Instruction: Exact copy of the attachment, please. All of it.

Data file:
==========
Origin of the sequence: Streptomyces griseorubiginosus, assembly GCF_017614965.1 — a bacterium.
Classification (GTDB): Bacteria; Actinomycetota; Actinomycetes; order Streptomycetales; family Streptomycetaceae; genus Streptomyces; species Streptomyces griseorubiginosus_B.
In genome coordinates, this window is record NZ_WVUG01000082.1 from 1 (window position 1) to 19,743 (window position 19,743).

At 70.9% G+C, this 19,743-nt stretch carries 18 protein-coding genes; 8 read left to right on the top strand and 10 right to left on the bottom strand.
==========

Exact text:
Origin of the sequence: Streptomyces griseorubiginosus, assembly GCF_017614965.1 — a bacterium.
Classification (GTDB): Bacteria; Actinomycetota; Actinomycetes; order Streptomycetales; family Streptomycetaceae; genus Streptomyces; species Streptomyces griseorubiginosus_B.
In genome coordinates, this window is record NZ_WVUG01000082.1 from 1 (window position 1) to 19,743 (window position 19,743).

At 70.9% G+C, this 19,743-nt stretch carries 18 protein-coding genes; 8 read left to right on the top strand and 10 right to left on the bottom strand.